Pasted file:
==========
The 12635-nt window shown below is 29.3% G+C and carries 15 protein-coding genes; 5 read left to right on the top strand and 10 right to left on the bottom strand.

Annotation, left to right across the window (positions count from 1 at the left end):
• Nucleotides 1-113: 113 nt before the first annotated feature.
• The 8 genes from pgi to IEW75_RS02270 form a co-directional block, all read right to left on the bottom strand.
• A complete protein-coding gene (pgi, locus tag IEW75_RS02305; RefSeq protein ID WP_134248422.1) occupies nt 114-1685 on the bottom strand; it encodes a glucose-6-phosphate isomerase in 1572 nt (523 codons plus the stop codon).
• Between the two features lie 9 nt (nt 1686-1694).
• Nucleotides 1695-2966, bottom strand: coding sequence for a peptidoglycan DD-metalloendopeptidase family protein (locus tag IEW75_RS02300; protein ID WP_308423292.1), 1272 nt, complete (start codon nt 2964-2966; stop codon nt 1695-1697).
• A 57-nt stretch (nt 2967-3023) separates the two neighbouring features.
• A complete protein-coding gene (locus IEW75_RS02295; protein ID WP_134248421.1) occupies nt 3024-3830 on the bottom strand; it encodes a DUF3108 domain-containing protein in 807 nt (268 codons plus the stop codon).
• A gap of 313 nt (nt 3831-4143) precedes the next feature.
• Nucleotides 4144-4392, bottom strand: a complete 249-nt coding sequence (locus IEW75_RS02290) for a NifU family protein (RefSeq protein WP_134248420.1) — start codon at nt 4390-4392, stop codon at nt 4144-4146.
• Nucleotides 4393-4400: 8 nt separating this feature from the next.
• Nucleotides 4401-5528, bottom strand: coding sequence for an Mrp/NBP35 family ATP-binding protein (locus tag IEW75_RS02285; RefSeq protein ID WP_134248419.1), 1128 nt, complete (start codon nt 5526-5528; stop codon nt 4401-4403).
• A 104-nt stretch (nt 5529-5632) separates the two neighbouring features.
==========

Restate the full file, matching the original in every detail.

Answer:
The 12635-nt window shown below is 29.3% G+C and carries 15 protein-coding genes; 5 read left to right on the top strand and 10 right to left on the bottom strand.

Annotation, left to right across the window (positions count from 1 at the left end):
• Nucleotides 1-113: 113 nt before the first annotated feature.
• The 8 genes from pgi to IEW75_RS02270 form a co-directional block, all read right to left on the bottom strand.
• A complete protein-coding gene (pgi, locus tag IEW75_RS02305; RefSeq protein ID WP_134248422.1) occupies nt 114-1685 on the bottom strand; it encodes a glucose-6-phosphate isomerase in 1572 nt (523 codons plus the stop codon).
• Between the two features lie 9 nt (nt 1686-1694).
• Nucleotides 1695-2966, bottom strand: coding sequence for a peptidoglycan DD-metalloendopeptidase family protein (locus tag IEW75_RS02300; protein ID WP_308423292.1), 1272 nt, complete (start codon nt 2964-2966; stop codon nt 1695-1697).
• A 57-nt stretch (nt 2967-3023) separates the two neighbouring features.
• A complete protein-coding gene (locus IEW75_RS02295; protein ID WP_134248421.1) occupies nt 3024-3830 on the bottom strand; it encodes a DUF3108 domain-containing protein in 807 nt (268 codons plus the stop codon).
• A gap of 313 nt (nt 3831-4143) precedes the next feature.
• Nucleotides 4144-4392, bottom strand: a complete 249-nt coding sequence (locus IEW75_RS02290) for a NifU family protein (RefSeq protein WP_134248420.1) — start codon at nt 4390-4392, stop codon at nt 4144-4146.
• Nucleotides 4393-4400: 8 nt separating this feature from the next.
• Nucleotides 4401-5528, bottom strand: coding sequence for an Mrp/NBP35 family ATP-binding protein (locus tag IEW75_RS02285; RefSeq protein ID WP_134248419.1), 1128 nt, complete (start codon nt 5526-5528; stop codon nt 4401-4403).
• A 104-nt stretch (nt 5529-5632) separates the two neighbouring features.